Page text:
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Charged with second-degree murder, what are my defense options?

On Behalf of | Nov 8, 2019 | Firm News

When charged with a serious crime, such as second-degree murder, it can be easy to feel lost and hopeless. Many Maryland residents do not believe that successfully fighting such a charge is possible. With any criminal case, there are a number of defense strategies to utilize that can help one achieve a case dismissal or, at least, charge and penalty reductions.

What defense options are there for a second-degree murder charge? Will any of them actually work? Why is it worth fighting for yourself?

Defense strategies

There are four defense strategies commonly used in second-degree murder cases. They are:

  • Claiming innocence
  • Pleading insanity
  • Claiming self-defense
  • Claiming intoxication played a role

Legal counsel can review the charges and evidence against you, and help you decide which, if any, is appropriate for your case.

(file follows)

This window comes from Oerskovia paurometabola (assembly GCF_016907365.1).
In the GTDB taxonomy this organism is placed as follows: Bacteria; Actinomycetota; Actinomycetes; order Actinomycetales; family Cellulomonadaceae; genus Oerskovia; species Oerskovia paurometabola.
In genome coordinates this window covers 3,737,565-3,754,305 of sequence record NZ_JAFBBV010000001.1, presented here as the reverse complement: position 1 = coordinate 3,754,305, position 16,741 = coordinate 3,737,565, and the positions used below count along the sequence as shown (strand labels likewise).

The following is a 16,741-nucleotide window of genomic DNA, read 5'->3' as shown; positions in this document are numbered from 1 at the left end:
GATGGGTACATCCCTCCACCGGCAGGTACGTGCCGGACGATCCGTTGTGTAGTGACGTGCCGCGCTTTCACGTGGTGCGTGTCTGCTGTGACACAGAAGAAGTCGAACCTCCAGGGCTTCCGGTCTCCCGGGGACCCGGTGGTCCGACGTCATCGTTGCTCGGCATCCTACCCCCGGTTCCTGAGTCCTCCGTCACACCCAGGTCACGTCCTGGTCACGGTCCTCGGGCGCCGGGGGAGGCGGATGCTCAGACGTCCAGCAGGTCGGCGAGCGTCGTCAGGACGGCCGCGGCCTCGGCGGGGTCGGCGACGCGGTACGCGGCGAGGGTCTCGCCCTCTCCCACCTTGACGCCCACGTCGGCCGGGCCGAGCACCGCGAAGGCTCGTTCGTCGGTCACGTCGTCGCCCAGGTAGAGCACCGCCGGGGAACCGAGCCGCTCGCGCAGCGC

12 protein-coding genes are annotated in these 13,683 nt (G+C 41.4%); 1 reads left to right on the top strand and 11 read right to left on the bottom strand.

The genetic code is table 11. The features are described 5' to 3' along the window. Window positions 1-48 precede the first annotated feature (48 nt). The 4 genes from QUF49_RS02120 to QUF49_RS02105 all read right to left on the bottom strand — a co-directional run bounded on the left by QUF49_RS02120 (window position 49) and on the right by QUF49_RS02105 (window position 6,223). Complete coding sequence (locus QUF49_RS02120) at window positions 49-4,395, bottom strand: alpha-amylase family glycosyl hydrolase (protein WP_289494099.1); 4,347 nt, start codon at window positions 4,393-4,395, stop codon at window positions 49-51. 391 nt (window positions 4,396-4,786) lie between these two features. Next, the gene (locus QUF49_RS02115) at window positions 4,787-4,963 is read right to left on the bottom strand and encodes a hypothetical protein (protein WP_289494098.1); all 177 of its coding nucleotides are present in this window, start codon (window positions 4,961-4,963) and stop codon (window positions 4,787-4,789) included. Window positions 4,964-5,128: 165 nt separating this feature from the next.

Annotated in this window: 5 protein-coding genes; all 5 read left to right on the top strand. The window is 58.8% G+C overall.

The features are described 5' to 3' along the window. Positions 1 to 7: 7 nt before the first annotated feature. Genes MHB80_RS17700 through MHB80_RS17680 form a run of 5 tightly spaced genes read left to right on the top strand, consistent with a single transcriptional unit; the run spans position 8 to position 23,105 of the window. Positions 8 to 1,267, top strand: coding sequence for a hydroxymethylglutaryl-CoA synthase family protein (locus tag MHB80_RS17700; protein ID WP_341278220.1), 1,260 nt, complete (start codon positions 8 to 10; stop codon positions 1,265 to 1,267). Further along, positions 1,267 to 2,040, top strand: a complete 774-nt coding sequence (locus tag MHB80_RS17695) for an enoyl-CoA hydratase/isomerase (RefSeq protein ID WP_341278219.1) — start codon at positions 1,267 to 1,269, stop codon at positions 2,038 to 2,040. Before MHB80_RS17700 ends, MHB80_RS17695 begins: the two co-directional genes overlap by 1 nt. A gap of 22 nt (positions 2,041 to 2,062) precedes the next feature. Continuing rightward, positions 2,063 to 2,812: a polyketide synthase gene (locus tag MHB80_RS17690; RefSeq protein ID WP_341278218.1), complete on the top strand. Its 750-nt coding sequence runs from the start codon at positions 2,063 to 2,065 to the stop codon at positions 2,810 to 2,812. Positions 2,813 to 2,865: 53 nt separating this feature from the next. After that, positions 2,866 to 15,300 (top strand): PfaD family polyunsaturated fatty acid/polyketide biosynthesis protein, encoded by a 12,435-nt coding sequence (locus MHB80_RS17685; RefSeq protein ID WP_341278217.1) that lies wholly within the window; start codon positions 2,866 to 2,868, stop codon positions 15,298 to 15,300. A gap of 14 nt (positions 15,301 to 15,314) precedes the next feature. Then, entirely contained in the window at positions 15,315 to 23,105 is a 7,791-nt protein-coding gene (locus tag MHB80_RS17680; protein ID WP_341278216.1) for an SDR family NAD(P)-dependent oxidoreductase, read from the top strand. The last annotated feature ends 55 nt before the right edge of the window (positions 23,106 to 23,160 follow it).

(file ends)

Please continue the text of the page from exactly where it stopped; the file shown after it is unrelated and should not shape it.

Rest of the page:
Which of these tend to work most often?

Claiming innocence is the most common defense method used in these cases. Those who find success utilizing this strategy tend to have an alibi that checks out, or can provide other evidence that challenges the prosecution’s evidence and raises doubt in the minds of the jurors. Claiming self-defense may work if one can prove there was a need to protect oneself.

Which of these strategies may not work?

Pleading insanity may only work if the accused has a diagnosed mental illness, so people do not use this often, and some jurisdictions may not accept it as a defense at all. Finally, claiming intoxication may only work in a select few cases. Voluntary intoxication is generally not an excuse to commit murder. Involuntary intoxication, on the other hand, may be. The problem lies in proving the intoxication was involuntary.

Your freedom and your rights matter; fight for them

It can be really easy to lie down and accept whatever punishment the court plans to give you if facing a serious charge like second-degree murder. You do not have to, though. You have the legal right to defend yourself, and that is not something you have to do alone. The freedom of every person, no matter the crime they are accused of committing — even murder — is worth fighting for. With assistance, you can find a defense strategy that will help you achieve the best outcome possible.